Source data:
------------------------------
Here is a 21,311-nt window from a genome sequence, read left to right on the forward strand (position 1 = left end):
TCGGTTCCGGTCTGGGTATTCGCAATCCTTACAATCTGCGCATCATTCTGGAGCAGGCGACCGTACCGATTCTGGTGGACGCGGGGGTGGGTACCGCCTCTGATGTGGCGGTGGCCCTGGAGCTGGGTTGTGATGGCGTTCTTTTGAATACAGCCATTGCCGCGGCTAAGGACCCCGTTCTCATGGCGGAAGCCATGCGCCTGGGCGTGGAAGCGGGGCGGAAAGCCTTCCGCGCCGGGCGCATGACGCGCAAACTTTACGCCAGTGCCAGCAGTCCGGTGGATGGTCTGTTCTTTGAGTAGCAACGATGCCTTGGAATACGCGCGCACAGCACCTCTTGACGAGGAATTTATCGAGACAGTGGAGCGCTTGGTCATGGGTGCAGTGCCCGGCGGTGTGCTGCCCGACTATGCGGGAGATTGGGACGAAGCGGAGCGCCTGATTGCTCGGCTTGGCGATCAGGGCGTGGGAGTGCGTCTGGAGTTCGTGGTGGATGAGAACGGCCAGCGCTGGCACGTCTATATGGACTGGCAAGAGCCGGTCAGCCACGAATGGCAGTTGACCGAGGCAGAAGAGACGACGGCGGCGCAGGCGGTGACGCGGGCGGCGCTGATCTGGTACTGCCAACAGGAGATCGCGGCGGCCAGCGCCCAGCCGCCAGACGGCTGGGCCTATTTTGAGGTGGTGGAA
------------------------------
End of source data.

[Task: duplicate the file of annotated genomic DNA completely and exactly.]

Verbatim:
Here is a 21,311-nt window from a genome sequence, read left to right on the forward strand (position 1 = left end):
TCGGTTCCGGTCTGGGTATTCGCAATCCTTACAATCTGCGCATCATTCTGGAGCAGGCGACCGTACCGATTCTGGTGGACGCGGGGGTGGGTACCGCCTCTGATGTGGCGGTGGCCCTGGAGCTGGGTTGTGATGGCGTTCTTTTGAATACAGCCATTGCCGCGGCTAAGGACCCCGTTCTCATGGCGGAAGCCATGCGCCTGGGCGTGGAAGCGGGGCGGAAAGCCTTCCGCGCCGGGCGCATGACGCGCAAACTTTACGCCAGTGCCAGCAGTCCGGTGGATGGTCTGTTCTTTGAGTAGCAACGATGCCTTGGAATACGCGCGCACAGCACCTCTTGACGAGGAATTTATCGAGACAGTGGAGCGCTTGGTCATGGGTGCAGTGCCCGGCGGTGTGCTGCCCGACTATGCGGGAGATTGGGACGAAGCGGAGCGCCTGATTGCTCGGCTTGGCGATCAGGGCGTGGGAGTGCGTCTGGAGTTCGTGGTGGATGAGAACGGCCAGCGCTGGCACGTCTATATGGACTGGCAAGAGCCGGTCAGCCACGAATGGCAGTTGACCGAGGCAGAAGAGACGACGGCGGCGCAGGCGGTGACGCGGGCGGCGCTGATCTGGTACTGCCAACAGGAGATCGCGGCGGCCAGCGCCCAGCCGCCAGACGGCTGGGCCTATTTTGAGGTGGTGGAA